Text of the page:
Faulty perceptions
How protective is a boil water notice? The extent of the risk is related to when the problem was first discovered compared to how long the problem has been occurring. Other important information includes: how often is the system monitored and how extensive is the geographical range of the contamination? Minimizing the risk is highly dependent on effective risk communication and identifying the best way to effectively inform the community that a boil order has been implemented. Given the best efforts by city officials to identify and report a problem, still some won’t receive the message and others will choose to ignore the warnings, or not properly follow the advice on illness prevention.

In one study of hospital employees from a community in the UK dealing with a large waterborne outbreak involving 300,000 households, only 85 percent (408/479) of respondents reported using boiled water. Another 12 percent (59/479) admitted that they did not boil their water for the full 16 days of the advisory. While most (88 percent) felt they were following the advisory, 20 percent washed their food to be consumed raw with unboiled water and 57 percent used unboiled water to brush their teeth. In this case, the boil water notice was due to a waterborne outbreak of cryptosporidiosis caused by the notorious Cryptosporidium parasite. Cryptosporidium has a very low infectious dose: only one to 10 organisms are required to initiate infection in humans, thus exposure to even small volumes of water may be enough to spread the illness.

POU piece of mind
The majority of boil water notices are precautionary, following a main break or scheduled construction event. While contamination is not certain, given that the routine microbial quality indicator tests require 18 to 48 hours to complete, water companies generally err on the side of safety. These precautionary orders remain in effect sometimes for days until water quality tests confirm that the drinking water meets all state and federal standards. The inherent, unpredictable nature of the distribution system and the quality maintenance of the distributed water add credence to the need for routine POU treatment.

In a recent press release following a boil order in Walters, OK, a representative from the Water Quality Association stated, “Instances such as this remind us that nothing is more basic than cleaner and healthier water.” The agency further stated that WQA tests and certifies water purification products to meet the quality standards set by the US EPA for removal of pathogenic microbes. Having a certified POU device in place is the piece of mind consumers need when the unexpected occurs.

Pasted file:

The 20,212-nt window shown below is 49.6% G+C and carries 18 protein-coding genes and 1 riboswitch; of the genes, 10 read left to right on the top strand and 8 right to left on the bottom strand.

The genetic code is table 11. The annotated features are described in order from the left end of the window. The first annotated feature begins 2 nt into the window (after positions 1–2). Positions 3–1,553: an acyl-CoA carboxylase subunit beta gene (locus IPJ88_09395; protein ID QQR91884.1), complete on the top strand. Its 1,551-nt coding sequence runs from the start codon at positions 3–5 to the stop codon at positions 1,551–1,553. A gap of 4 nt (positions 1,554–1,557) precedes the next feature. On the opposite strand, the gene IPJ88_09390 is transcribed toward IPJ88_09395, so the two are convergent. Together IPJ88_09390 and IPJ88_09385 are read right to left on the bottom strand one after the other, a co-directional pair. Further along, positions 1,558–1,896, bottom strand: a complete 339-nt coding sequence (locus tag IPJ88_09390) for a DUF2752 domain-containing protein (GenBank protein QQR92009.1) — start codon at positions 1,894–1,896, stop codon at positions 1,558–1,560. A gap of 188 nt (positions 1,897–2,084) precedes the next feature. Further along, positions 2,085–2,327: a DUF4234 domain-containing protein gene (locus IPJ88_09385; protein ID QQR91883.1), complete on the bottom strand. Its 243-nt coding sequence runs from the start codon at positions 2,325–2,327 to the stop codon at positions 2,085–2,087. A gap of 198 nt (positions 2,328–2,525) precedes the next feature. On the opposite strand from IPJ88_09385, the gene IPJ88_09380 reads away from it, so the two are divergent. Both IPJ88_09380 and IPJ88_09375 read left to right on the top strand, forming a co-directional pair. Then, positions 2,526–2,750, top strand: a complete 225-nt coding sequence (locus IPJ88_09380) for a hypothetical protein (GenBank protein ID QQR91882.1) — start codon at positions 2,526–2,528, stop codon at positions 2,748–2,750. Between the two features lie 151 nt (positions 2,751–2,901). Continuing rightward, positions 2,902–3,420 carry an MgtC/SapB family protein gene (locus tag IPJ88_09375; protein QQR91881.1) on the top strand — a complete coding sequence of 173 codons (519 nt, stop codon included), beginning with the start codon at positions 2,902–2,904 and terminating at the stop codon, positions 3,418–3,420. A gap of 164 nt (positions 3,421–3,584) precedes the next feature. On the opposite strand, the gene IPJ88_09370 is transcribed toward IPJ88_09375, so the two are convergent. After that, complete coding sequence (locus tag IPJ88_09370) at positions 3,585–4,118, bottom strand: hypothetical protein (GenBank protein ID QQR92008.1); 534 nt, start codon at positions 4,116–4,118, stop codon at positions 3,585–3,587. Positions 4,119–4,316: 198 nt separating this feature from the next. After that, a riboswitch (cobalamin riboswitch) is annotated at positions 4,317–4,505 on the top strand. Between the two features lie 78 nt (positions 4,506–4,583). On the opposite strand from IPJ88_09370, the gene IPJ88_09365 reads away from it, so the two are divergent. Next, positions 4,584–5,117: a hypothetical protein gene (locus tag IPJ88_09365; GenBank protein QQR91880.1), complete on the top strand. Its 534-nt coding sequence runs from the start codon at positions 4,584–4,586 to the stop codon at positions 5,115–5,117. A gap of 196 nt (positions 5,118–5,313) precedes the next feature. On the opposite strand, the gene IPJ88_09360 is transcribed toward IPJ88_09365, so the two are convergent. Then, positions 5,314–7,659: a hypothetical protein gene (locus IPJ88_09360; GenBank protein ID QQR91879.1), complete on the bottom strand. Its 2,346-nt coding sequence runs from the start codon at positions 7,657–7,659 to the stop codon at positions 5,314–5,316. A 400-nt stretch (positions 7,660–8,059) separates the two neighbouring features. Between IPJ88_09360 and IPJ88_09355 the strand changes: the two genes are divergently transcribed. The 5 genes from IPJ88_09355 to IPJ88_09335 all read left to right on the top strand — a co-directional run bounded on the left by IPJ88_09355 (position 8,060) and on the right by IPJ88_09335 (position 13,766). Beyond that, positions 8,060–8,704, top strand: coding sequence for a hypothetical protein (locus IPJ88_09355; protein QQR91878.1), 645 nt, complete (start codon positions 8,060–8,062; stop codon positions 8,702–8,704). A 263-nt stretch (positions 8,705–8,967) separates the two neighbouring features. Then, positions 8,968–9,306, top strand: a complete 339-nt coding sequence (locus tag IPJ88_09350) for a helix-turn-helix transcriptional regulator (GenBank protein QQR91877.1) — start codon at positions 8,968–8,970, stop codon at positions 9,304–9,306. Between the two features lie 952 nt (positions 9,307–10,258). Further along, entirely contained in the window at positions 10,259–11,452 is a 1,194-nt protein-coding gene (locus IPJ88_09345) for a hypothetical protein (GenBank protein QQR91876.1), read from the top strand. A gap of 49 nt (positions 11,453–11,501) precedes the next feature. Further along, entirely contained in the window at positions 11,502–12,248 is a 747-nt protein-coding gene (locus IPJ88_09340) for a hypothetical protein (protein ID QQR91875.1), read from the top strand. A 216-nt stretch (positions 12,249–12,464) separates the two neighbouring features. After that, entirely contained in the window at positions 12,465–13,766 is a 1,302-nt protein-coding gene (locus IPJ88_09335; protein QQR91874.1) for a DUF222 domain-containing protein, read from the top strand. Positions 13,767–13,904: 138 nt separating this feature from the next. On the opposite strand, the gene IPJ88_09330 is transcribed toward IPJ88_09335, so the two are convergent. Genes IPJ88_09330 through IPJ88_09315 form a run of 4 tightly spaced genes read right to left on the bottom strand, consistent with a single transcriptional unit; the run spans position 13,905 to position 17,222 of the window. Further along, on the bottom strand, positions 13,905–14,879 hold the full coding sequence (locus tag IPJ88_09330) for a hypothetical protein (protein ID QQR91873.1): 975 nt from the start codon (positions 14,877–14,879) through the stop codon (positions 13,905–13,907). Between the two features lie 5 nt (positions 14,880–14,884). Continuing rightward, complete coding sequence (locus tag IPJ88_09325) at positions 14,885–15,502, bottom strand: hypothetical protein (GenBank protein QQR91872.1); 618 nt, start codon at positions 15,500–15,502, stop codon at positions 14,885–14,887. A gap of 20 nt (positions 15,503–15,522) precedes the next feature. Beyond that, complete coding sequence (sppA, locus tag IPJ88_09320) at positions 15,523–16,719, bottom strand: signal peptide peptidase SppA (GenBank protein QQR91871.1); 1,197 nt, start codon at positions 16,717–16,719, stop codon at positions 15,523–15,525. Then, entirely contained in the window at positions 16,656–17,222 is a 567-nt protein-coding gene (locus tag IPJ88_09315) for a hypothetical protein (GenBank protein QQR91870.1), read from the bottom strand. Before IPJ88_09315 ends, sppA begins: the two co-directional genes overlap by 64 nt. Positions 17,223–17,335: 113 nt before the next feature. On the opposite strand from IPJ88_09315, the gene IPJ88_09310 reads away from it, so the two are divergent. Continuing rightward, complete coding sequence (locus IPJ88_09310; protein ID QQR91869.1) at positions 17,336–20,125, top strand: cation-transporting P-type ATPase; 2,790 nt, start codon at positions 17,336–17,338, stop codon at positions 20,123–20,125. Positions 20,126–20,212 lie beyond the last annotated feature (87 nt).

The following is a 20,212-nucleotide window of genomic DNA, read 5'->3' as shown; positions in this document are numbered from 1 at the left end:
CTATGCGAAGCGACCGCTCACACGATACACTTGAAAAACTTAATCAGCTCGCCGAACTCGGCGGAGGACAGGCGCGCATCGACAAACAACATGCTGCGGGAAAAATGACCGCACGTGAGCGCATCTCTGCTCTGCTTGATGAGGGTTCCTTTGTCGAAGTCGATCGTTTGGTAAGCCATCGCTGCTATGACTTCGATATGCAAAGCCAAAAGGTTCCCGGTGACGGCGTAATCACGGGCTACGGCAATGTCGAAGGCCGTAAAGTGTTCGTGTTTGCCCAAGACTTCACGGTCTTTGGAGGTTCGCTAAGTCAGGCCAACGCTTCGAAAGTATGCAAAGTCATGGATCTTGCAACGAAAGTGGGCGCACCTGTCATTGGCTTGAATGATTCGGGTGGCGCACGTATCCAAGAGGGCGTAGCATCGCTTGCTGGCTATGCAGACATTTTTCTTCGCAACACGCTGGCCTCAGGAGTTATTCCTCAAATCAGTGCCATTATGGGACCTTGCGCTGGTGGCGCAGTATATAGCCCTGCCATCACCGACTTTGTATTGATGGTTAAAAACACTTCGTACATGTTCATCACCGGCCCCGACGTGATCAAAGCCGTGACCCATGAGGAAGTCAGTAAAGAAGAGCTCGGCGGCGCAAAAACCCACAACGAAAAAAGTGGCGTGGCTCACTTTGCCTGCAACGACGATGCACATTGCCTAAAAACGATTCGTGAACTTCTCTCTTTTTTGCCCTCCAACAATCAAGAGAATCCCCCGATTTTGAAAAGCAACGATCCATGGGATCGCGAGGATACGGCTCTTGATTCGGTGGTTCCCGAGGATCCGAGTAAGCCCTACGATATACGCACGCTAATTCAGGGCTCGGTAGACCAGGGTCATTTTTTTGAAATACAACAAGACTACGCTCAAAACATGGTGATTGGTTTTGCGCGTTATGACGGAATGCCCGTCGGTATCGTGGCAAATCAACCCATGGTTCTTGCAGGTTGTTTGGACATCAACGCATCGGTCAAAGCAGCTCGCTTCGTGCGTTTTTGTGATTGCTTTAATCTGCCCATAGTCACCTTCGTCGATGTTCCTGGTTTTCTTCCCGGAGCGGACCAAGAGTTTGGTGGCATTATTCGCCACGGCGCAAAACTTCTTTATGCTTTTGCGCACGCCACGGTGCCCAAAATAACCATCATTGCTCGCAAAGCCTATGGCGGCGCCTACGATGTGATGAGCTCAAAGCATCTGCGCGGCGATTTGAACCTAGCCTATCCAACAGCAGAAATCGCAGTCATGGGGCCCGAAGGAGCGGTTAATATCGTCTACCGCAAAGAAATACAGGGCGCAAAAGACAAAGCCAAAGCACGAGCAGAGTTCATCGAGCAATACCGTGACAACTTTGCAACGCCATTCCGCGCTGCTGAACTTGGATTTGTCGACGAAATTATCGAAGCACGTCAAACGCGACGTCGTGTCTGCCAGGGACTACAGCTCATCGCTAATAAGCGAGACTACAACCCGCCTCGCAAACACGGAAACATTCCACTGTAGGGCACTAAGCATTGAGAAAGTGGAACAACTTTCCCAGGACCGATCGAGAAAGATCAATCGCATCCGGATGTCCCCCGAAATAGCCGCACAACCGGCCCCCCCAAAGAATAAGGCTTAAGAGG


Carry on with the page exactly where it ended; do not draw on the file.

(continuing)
References

  1. Primeland, Inc., “Boil order lifted for Monon,” LIN Television Corporation, 12-08-2013. [Online]. Available: www.wlfi.com/dpp/news/local/boil-order-issued-for-monon. [Accessed 14 08 2013].
  2. Reynolds, K.A.; Mena, K.D. and Gerba, C.P. “Risk of waterborne illness via drinking water In the United States,” Reviews in Environmental Contamination and Toxicology, vol. 192, no. 4, pp. 117-158, 2008
  3. The Grand Rapids Press, “Charlevoix water pressure drop leads to boil order,” Kansas News, 07-08-2013. [Online]. Available: www.ksn.com/2013/08/07/charlevoix-water-pressure-drop-leads-to-boil-order/. [Accessed 14 08 2013].
  4. Willocks, L.J.; Sufi, F.; Wall, R.; Seng, C. and Swan, A.V., “Compliance with advice to boil drinking water during an outbreak of cryptosporidiosis. Outbreak Investigation Team,” Communicable Diseases and Public Health, vol. 3, no. 2, pp. 137-8, 2000.
  5. US EPA, “Flooding,” US EPA, 08-05-2013. [Online]. Available: www.epa.gov/naturaldisasters/flooding.html. [Accessed 14 08 2013].

About the author
Dr. Kelly A. Reynolds is an Associate Professor at the University of Arizona College of Public Health. She holds a Master of Science Degree in public health (MSPH) from the University of South Florida and a doctorate in microbiology from the University of Arizona. Reynolds is WC&P’s Public Health Editor and a former member of the Technical Review Committee. She can be reached via email at reynolds@u.arizona.edu